Back in December, after I’d completed searching through half of my 700,000 word list, I decided to look more closely at what kind of words were being blocked. I used the 218 two- and three-character words that I’d uncovered at the time to be blocked (only 2 one-character word are blocked: 屄, cunt / bī; and ҉, a Cyrillic character that is associated with backwards or bi-directional writing) as a sample and then proceeded to tag them according to whatever categories I began to see developing. (The categories are at the end of this post and on the second page of the spreadsheet as well.) I’ve since finished my search and have about roughly 500 unique blocked words, which I hope to give the same treatment in the coming months.
As would be expected, most of these three-character and under keywords were names of people (most Chinese names are made up of a one character surname and a one or two character given name). 87 of the 219 were names of people, and the vast majority of those people, 54, were CCP members. Nine of them were involved with either corruption or other controversy in which they were usually dismissed. Fifteen of the people are dissidents of various sorts. Three are criminals who were neither dissidents nor CCP politicians and are probably listed because their crimes were so gruesome.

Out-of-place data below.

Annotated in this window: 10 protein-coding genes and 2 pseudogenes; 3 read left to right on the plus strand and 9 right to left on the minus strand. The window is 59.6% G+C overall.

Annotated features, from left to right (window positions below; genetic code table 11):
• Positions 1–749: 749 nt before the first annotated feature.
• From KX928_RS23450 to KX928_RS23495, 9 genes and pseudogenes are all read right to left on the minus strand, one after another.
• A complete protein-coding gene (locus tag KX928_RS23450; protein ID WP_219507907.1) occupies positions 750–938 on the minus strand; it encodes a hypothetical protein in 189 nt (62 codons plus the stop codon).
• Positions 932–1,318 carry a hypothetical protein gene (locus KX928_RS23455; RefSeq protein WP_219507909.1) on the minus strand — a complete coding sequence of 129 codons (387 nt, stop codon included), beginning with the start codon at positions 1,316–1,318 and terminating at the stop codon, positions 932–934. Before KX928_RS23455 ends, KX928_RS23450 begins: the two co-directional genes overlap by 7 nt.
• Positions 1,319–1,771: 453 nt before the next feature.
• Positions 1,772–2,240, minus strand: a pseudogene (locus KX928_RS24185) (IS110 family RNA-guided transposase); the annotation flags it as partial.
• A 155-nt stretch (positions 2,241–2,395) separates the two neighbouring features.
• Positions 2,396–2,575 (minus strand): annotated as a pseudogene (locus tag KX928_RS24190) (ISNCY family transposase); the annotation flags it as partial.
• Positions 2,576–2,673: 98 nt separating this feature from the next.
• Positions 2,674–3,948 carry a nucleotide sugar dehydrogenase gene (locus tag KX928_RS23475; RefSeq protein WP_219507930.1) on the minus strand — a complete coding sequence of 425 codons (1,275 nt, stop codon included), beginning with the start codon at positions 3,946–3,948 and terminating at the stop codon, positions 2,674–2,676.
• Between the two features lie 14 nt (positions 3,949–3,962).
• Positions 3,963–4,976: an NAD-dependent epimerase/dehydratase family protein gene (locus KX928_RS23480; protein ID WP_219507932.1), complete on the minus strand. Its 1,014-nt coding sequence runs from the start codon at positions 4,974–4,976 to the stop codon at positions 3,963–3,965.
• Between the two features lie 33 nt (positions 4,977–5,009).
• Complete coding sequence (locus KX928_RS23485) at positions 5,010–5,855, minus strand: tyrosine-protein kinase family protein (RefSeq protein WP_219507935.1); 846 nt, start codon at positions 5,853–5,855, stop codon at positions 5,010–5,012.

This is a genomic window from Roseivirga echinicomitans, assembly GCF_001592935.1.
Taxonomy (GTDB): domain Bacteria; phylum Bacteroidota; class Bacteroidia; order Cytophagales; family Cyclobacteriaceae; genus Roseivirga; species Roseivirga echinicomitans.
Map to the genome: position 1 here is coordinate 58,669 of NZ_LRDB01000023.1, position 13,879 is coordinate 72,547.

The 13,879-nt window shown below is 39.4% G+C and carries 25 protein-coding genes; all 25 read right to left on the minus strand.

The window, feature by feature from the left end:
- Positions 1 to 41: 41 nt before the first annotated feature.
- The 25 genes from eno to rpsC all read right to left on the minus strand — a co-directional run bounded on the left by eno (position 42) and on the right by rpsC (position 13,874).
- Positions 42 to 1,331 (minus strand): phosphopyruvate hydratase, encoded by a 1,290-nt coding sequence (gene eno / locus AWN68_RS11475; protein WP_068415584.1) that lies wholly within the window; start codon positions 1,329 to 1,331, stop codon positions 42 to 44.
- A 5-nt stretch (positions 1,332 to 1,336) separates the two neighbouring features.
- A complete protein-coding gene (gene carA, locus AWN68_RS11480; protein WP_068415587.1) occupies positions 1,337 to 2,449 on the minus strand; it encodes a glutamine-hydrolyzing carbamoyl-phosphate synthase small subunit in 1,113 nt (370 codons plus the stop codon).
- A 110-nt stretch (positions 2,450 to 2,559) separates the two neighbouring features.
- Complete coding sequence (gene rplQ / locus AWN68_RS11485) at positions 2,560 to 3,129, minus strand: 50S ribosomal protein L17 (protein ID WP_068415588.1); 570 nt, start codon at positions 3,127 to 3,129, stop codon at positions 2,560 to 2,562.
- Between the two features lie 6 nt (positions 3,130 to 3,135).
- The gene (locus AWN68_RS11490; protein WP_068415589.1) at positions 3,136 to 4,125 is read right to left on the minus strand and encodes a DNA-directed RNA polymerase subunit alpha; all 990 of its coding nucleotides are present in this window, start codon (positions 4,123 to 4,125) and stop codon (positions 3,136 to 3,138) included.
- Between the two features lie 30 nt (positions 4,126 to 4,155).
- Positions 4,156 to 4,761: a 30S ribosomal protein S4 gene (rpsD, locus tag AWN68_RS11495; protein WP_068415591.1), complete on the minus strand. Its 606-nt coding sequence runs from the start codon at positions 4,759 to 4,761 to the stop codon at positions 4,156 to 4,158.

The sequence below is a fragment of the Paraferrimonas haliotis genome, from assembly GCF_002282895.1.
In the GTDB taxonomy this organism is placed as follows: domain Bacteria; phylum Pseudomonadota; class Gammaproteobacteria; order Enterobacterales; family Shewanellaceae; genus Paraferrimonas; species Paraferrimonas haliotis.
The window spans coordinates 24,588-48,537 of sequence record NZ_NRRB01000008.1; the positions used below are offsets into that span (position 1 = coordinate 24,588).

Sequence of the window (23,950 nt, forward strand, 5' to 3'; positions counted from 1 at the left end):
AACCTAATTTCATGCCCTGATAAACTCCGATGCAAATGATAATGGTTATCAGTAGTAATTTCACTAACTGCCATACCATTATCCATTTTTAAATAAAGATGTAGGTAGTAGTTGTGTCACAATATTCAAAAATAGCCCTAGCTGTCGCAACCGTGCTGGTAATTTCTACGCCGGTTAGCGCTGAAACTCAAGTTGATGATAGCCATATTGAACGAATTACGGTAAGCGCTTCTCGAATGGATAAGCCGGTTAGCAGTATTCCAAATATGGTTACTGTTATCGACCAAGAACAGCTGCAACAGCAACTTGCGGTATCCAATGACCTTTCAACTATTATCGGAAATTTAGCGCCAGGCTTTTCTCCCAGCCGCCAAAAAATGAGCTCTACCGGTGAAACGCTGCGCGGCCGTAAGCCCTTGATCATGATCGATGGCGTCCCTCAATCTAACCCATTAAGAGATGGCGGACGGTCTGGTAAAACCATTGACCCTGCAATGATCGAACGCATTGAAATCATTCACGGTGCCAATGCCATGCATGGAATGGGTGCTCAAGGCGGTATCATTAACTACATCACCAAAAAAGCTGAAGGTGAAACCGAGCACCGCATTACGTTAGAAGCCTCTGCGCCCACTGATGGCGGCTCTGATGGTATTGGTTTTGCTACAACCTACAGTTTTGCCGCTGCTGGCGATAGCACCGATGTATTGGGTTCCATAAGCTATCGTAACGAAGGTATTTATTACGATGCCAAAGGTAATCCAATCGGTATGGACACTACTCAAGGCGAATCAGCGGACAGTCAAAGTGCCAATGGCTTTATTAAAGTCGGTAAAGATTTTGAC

Hi all, I finished my search of 700,000 terms a couple weeks ago and I’ve started analyzing the data. Look for more regular posts in the coming weeks. In light of Twitter’s recent announcement that it may allow censorship as it intends to more aggressively expand overseas and Weibo’s much-debated push for real-name registration on the site (and the backlash), I’ll be writing up a short article on my results soon. Of interest is that a number of the bans on Weibo (like tank and Muslim, which were blocked at the time I searched them in November) no longer seem to be in effect. So please note that blocked words posted before February 2012 may no longer be blocked (they were blocked as of the time of their posting).